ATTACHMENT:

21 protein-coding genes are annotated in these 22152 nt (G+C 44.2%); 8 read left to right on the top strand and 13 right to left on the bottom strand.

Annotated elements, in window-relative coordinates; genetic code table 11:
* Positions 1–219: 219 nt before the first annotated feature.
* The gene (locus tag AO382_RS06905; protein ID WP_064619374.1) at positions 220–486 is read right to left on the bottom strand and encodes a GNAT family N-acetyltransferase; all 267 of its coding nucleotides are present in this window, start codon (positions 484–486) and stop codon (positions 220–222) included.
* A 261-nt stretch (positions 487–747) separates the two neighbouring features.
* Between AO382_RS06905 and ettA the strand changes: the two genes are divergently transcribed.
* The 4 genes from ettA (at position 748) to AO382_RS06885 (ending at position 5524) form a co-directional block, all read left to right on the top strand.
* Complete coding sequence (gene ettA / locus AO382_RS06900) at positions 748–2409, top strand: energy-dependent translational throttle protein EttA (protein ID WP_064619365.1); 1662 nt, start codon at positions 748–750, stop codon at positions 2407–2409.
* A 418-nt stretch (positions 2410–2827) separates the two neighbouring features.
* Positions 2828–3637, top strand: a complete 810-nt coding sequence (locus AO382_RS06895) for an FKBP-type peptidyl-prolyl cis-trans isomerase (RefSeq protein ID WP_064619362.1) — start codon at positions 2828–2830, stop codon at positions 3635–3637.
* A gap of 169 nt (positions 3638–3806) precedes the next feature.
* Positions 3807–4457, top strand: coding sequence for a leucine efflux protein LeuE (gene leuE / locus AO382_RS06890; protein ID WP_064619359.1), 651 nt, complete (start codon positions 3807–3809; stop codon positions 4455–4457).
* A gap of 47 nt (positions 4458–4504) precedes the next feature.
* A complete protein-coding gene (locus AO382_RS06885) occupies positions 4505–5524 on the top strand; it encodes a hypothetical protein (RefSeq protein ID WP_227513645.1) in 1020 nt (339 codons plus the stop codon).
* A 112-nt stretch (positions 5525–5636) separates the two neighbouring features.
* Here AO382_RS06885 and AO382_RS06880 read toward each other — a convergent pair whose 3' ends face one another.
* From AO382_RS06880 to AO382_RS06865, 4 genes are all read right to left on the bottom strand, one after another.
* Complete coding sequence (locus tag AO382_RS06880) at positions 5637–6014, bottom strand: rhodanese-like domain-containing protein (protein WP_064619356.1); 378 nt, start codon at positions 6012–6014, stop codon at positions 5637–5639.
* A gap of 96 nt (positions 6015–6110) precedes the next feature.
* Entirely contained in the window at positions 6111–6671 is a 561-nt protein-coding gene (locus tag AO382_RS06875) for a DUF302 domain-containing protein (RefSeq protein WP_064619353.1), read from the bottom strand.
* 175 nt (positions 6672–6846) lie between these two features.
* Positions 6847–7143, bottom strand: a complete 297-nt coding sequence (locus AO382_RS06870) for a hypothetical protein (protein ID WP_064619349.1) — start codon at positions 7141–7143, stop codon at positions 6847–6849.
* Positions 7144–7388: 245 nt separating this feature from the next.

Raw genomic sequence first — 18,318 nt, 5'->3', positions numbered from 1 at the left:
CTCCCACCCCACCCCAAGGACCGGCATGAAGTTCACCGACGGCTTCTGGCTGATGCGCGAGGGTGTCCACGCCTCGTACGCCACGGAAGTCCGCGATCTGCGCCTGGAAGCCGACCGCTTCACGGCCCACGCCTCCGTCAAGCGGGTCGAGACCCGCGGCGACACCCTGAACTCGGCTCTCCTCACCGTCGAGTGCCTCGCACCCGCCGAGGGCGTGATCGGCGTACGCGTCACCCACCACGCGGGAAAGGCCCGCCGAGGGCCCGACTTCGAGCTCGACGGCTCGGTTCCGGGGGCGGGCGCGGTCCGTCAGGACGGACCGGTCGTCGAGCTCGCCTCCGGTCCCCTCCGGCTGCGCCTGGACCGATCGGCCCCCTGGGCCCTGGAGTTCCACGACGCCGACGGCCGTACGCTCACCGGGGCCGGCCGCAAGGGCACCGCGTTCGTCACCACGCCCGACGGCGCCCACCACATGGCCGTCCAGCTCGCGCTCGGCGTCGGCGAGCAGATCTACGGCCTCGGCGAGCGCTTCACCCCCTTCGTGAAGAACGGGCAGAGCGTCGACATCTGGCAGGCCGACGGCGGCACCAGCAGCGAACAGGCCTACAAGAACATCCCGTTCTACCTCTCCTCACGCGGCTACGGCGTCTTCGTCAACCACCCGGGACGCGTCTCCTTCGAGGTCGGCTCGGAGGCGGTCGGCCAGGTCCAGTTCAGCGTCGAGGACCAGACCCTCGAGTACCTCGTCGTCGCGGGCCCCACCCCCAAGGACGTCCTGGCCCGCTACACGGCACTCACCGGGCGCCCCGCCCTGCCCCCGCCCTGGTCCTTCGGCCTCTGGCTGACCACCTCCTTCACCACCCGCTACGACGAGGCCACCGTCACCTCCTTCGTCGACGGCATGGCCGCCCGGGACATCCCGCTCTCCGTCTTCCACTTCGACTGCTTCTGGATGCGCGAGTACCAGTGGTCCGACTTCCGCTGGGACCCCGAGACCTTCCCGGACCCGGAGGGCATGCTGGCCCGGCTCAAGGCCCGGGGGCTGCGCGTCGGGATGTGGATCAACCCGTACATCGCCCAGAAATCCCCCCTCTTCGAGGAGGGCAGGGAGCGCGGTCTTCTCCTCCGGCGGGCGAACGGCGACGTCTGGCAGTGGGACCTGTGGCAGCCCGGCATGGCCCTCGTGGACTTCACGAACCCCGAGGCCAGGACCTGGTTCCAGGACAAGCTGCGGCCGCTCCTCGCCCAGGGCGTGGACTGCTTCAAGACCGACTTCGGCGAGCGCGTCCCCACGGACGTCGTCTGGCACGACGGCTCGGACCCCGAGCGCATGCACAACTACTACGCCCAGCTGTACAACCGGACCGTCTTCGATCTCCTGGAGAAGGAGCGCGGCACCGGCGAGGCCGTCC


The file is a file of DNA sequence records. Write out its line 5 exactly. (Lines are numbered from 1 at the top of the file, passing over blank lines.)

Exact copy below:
* A 261-nt stretch (positions 487–747) separates the two neighbouring features.